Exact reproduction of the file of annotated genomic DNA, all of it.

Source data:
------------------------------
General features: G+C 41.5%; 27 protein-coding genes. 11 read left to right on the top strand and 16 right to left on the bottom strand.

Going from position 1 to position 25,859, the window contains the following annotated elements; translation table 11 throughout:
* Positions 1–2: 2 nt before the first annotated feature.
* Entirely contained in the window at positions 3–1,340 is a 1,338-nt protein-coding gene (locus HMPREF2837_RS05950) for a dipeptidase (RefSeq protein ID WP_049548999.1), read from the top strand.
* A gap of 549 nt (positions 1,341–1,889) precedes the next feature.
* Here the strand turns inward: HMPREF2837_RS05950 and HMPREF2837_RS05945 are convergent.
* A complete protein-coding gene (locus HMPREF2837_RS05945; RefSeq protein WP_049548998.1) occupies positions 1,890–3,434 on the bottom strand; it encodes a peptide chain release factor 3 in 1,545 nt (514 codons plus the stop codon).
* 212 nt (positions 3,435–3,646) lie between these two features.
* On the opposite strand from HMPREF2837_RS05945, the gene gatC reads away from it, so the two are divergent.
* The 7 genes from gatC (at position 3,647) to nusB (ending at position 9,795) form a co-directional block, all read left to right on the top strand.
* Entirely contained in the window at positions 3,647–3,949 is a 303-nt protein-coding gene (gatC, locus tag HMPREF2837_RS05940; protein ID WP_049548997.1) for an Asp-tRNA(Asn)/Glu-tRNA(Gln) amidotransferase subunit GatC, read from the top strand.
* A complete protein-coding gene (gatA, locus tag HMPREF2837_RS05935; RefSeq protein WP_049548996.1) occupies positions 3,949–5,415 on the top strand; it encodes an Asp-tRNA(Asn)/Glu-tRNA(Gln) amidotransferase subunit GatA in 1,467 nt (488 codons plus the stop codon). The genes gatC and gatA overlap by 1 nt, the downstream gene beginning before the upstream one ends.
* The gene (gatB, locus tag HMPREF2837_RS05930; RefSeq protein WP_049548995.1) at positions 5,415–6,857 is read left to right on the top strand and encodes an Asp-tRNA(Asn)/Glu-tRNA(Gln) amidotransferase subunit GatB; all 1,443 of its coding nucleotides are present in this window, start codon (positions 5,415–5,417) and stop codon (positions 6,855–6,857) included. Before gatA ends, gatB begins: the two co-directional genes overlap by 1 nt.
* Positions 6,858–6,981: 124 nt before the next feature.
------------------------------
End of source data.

General features: G+C 41.5%; 27 protein-coding genes. 11 read left to right on the top strand and 16 right to left on the bottom strand.

Going from position 1 to position 25,859, the window contains the following annotated elements; translation table 11 throughout:
* Positions 1–2: 2 nt before the first annotated feature.
* Entirely contained in the window at positions 3–1,340 is a 1,338-nt protein-coding gene (locus HMPREF2837_RS05950) for a dipeptidase (RefSeq protein ID WP_049548999.1), read from the top strand.
* A gap of 549 nt (positions 1,341–1,889) precedes the next feature.
* Here the strand turns inward: HMPREF2837_RS05950 and HMPREF2837_RS05945 are convergent.
* A complete protein-coding gene (locus HMPREF2837_RS05945; RefSeq protein WP_049548998.1) occupies positions 1,890–3,434 on the bottom strand; it encodes a peptide chain release factor 3 in 1,545 nt (514 codons plus the stop codon).
* 212 nt (positions 3,435–3,646) lie between these two features.
* On the opposite strand from HMPREF2837_RS05945, the gene gatC reads away from it, so the two are divergent.
* The 7 genes from gatC (at position 3,647) to nusB (ending at position 9,795) form a co-directional block, all read left to right on the top strand.
* Entirely contained in the window at positions 3,647–3,949 is a 303-nt protein-coding gene (gatC, locus tag HMPREF2837_RS05940; protein ID WP_049548997.1) for an Asp-tRNA(Asn)/Glu-tRNA(Gln) amidotransferase subunit GatC, read from the top strand.
* A complete protein-coding gene (gatA, locus tag HMPREF2837_RS05935; RefSeq protein WP_049548996.1) occupies positions 3,949–5,415 on the top strand; it encodes an Asp-tRNA(Asn)/Glu-tRNA(Gln) amidotransferase subunit GatA in 1,467 nt (488 codons plus the stop codon). The genes gatC and gatA overlap by 1 nt, the downstream gene beginning before the upstream one ends.
* The gene (gatB, locus tag HMPREF2837_RS05930; RefSeq protein WP_049548995.1) at positions 5,415–6,857 is read left to right on the top strand and encodes an Asp-tRNA(Asn)/Glu-tRNA(Gln) amidotransferase subunit GatB; all 1,443 of its coding nucleotides are present in this window, start codon (positions 5,415–5,417) and stop codon (positions 6,855–6,857) included. Before gatA ends, gatB begins: the two co-directional genes overlap by 1 nt.
* Positions 6,858–6,981: 124 nt before the next feature.